Classic Car Pricing: How It Works

Classic car pricing is a measure of both the quality of the asset and the desirability of the asset. Having a beautifully restored classic car is worth nothing if no one wants to buy it. Classic car pricing indexes try to consider both of these factors when creating a price list for vehicles, but some do better than others. Understand the factors that affect a car's value as well as its listed price before purchasing a classic car.

Quality of the Vehicle

The main factors that go into quality include the age of the vehicle and the condition of the vehicle. On the whole, older cars sell for higher prices than newer classic cars, but this does not hold true for every type of vehicle. A greater factor to consider is whether the car is in its original condition or not. It is best to have a car that is well-taken care of, operational, and in good repair. However, if this repair has been done in a way to compromise the original condition of the vehicle, it can eliminate a part, or even all of the value of the car. This is what makes restoring and maintaining the vehicle so expensive. It is essential to locate original parts in order to make repairs if you wish for the car to maintain its value.

Scarcity of the Vehicle

One factor that may allow a younger car to sell for a higher price than an older car is scarcity. The rarer the find, the higher the price tag. You can research a vehicle to determine how many of its model were produced. It is not uncommon to find less than a few thousand vehicles of an original car that was produced in a limited number are still in operation today. This significantly raises the price of the vehicle.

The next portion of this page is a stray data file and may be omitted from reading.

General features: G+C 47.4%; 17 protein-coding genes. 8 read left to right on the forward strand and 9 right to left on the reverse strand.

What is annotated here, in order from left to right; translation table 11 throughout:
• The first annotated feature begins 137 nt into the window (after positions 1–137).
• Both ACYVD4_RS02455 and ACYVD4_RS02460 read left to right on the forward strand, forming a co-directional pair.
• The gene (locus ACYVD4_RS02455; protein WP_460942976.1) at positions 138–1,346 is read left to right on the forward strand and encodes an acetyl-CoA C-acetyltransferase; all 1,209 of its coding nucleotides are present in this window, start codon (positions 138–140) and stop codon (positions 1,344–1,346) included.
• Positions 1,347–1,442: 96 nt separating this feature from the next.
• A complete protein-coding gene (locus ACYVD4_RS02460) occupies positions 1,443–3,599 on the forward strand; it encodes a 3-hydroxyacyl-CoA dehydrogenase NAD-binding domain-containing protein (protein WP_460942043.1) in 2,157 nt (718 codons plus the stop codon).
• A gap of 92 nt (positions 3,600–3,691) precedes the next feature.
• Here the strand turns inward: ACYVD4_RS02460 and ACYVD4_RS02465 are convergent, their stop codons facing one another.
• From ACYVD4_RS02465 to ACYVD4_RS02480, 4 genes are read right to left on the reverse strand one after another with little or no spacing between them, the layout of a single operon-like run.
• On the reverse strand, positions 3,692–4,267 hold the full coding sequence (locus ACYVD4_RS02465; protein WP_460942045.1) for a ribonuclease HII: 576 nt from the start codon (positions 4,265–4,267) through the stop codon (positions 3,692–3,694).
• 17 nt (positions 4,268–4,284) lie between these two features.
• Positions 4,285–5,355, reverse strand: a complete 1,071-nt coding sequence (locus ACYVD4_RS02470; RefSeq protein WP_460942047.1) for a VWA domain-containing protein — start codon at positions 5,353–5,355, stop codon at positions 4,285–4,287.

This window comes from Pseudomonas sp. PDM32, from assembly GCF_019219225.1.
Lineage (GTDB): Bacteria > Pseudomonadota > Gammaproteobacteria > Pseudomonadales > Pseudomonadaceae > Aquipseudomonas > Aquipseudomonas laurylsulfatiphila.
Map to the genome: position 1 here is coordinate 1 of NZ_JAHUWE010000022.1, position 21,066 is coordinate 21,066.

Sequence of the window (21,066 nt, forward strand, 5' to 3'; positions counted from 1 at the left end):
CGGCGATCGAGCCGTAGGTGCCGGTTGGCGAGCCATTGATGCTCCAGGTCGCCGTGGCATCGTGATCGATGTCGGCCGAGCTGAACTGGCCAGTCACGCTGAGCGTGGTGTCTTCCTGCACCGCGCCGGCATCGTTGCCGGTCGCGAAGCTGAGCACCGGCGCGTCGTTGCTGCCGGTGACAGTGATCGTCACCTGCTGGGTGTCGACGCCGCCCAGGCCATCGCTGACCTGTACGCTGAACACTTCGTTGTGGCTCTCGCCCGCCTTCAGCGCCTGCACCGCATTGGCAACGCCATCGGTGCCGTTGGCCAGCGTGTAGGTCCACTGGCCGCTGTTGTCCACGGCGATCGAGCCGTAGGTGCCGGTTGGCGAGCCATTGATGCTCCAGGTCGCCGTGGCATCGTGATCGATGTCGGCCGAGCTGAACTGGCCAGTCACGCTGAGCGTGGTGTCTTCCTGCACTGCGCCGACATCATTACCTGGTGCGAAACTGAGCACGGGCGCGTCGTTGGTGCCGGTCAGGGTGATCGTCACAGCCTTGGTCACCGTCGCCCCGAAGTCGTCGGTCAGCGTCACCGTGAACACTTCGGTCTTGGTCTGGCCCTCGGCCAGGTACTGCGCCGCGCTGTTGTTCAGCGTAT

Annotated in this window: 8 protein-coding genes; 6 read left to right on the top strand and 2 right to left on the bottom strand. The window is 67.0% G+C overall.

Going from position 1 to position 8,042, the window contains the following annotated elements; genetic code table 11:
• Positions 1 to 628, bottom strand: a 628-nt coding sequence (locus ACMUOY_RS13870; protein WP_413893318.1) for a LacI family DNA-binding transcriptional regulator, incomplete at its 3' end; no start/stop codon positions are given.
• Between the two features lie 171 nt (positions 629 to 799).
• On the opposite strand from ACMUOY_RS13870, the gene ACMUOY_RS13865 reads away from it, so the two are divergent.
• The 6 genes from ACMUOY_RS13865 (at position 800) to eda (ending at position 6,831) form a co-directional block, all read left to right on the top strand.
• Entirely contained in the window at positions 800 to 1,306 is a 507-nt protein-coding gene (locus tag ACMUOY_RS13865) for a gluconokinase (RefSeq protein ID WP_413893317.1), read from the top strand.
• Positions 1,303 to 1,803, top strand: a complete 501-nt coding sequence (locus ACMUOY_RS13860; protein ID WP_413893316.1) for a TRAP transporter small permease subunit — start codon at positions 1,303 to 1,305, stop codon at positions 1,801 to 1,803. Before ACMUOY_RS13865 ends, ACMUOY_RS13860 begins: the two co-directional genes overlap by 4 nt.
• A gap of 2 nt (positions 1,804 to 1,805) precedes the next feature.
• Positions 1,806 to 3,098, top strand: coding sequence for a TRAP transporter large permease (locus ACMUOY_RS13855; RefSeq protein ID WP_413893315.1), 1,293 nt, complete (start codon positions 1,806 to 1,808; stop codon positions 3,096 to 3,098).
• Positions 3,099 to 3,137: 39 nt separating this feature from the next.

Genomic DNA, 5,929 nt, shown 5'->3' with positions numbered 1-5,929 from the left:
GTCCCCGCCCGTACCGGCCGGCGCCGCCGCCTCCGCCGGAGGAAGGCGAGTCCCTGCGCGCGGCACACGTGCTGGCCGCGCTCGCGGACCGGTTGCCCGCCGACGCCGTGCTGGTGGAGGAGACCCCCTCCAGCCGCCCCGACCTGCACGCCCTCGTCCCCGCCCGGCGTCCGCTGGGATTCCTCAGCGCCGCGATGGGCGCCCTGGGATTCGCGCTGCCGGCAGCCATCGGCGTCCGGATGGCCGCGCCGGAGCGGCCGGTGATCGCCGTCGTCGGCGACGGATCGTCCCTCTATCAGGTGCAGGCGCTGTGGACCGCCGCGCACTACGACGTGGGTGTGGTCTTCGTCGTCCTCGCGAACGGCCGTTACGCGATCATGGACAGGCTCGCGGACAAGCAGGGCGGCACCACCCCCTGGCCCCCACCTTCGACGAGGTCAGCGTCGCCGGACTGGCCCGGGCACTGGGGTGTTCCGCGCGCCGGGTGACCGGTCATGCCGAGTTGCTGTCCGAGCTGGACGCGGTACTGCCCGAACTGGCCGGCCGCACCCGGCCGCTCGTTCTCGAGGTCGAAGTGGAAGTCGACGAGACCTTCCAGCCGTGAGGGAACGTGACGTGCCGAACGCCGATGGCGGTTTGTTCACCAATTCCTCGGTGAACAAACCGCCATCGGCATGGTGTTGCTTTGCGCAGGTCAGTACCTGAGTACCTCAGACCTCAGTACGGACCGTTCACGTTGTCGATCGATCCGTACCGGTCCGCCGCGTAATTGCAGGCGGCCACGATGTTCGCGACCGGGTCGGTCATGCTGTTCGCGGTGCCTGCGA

Demand for the Vehicle

Scarcity only exists in relationship to demand. If there are only 500 of a particular model of car available and 200 prospective buyers, the car will not be priced very high. This is a hard factor to measure because the demand for a car cannot be listed as easily as the number of vehicles remaining. To determine vehicle demand, most antique dealers and pawn shop owners look to recent auction prices. If a car sold at auction at a very high price, it is likely there are more prospective buyers willing to pay the same.

Novelty of the Vehicle

Novelty is a hard concept to measure in terms of dollars, but investors in classic cars must try to do so every day. Some cars can be novel despite never being "great" cars, and this may raise their price artificially. Think of some iconic cars from history: the Model T, the Volkswagen Beetle, the '67 Chevy. All of these cars have been made novel through popular culture iconography. They will remain novelty items in the future, and this may drive up the price because it drives up the demand for the vehicles.

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